Will you look at this? Ancestry.com is asking me why I accepted a hint. Or ignored it. Or said “maybe.”
I have the “beta features” flag turned on for ancestry.com. Despite working in the tech sector, I’m not really an early adopter, but I’ve been so frustrated with ancestry’s service (and with all my brick walls) that I figured it was worth getting to the bleeding edge.
I haven’t seen an announcement for this, but this feels huge to me.
My gut is that ancestry.com is evaluating its hint model—which is at least partially driven by one user adding a record to a profile that matches one of the profiles in my tree. That model assumes that all user input is accurate, when we all know that’s not true.
The short-hand for folks like me in the data analytics world is the phrase “garbage in, garbage out.” If your dataset is garbage, your analysis will be garbage.
Asking questions such as these might just provide ancestry.com a data source to evaluate user contributions, possibly even use machine learning to assess the validity of hints.
For example, clicking that “I want to save and review later” is an easy indicator for ancestry’s algorithm to say “meh, don’t pay attention to this.”
Not selecting anything at all—which I suspect most ancestry.com users would do—would effectively provide the model the same answer: Don’t pay attention to this user’s input.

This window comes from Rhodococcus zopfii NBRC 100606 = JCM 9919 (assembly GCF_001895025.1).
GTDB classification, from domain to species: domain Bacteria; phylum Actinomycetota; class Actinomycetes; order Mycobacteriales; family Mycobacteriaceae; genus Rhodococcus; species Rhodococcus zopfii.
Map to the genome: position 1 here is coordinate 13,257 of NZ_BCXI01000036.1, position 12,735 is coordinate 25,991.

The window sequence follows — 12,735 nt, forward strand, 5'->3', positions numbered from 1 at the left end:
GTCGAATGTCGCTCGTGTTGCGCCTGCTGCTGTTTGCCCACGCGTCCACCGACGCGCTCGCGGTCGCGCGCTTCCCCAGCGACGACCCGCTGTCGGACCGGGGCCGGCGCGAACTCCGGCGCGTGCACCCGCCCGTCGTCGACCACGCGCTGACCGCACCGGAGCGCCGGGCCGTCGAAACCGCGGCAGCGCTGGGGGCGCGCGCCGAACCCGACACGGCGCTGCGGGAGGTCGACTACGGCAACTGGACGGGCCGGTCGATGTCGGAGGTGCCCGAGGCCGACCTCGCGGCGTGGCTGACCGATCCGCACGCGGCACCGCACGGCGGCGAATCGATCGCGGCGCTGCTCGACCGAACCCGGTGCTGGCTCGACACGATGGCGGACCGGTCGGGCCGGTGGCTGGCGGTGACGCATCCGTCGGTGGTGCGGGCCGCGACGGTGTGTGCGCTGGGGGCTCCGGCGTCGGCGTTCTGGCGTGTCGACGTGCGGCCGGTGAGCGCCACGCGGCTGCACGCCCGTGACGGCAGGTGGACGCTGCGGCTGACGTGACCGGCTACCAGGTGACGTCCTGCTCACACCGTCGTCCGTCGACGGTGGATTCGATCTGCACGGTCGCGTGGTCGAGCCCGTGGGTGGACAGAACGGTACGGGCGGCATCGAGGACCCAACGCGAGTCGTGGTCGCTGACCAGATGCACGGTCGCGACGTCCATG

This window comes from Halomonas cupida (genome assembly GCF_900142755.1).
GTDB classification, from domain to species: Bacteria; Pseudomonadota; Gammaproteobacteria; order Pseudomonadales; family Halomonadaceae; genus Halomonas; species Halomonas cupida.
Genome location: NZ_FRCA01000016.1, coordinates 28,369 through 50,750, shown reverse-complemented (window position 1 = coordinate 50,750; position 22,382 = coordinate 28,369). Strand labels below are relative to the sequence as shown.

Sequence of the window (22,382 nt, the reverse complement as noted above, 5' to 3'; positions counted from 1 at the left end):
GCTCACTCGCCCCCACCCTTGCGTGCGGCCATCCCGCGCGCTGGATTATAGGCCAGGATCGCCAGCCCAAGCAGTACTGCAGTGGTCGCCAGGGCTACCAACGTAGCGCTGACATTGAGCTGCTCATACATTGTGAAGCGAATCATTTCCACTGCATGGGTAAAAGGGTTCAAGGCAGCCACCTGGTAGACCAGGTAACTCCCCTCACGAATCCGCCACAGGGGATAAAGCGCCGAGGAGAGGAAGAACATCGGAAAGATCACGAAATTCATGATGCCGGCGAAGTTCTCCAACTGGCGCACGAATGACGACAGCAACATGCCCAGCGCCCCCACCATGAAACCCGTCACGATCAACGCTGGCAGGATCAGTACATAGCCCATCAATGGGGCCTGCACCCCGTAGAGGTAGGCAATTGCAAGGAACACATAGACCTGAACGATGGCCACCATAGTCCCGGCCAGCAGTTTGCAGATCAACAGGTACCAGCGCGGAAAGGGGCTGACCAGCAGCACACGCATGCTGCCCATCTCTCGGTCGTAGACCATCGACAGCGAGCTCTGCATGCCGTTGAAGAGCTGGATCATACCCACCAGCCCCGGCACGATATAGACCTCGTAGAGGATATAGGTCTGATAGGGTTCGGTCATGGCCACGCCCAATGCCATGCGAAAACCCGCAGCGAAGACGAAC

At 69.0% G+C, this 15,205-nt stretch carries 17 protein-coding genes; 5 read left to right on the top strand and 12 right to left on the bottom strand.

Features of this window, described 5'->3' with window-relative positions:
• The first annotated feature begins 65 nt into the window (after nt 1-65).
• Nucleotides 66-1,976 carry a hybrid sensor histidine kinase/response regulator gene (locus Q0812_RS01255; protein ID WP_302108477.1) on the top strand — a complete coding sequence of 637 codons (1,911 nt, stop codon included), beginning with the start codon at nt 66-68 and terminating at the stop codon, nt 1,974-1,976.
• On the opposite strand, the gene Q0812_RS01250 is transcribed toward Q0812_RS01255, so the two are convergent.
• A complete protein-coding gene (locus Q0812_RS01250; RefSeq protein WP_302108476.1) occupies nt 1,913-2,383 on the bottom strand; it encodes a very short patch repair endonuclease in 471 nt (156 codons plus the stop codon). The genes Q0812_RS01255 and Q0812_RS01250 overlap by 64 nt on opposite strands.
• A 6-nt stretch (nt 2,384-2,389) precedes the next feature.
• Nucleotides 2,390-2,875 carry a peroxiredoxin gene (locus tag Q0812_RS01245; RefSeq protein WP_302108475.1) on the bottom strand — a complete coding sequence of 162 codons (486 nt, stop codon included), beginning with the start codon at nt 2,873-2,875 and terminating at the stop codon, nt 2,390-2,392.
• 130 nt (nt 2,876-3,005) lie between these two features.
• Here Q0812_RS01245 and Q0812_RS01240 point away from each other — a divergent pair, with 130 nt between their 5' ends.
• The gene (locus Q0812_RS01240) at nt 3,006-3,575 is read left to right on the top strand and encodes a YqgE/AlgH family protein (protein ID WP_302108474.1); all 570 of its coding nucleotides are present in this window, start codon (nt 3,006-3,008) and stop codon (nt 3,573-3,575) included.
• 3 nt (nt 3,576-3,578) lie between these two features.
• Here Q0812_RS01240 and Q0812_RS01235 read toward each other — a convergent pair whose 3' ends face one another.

Response rate could also give ancestry.com a way to score their users: those that are committed to helping ancestry.com understand their data could potentially be given a higher weighting in a more modern hint algorithm. More important, it could help identify careless researchers, and limit their ability to muddy the waters.
Of course, this begs the question of whether ancestry.com should change their baseline assumption: that the central task in genealogy research is finding someone who’s already researched it.
I’m more intrigued by the behavioral side of it, though: by asking these questions, will users reconsider accepting an ancestry.com hint? Will people ask themselves “Is it just a name? Do that dates really match? Did I check the other people in the record?”
There are drawbacks, of course. Take this photo hint for George Rautzhong. It’s a photo of his tombstone, and I have chosen not to attach these to profiles.
I have two main reasons why I won’t attach a piece of evidence. First is that I don’t like the source—it might be a tertiary source, or just a picture I don’t care about. Second, I just don’t care about the profile: I mean, what do I gain from adding city directory entries for a sibling of my main line? Not much.
Ancestry.com has made an erroneous assumption that people will care equally about all the profiles in their tree.
I’ve been, at best, skeptical of the utility of ancestry.com’s features over the past year. But this tells me that great things could be on the way.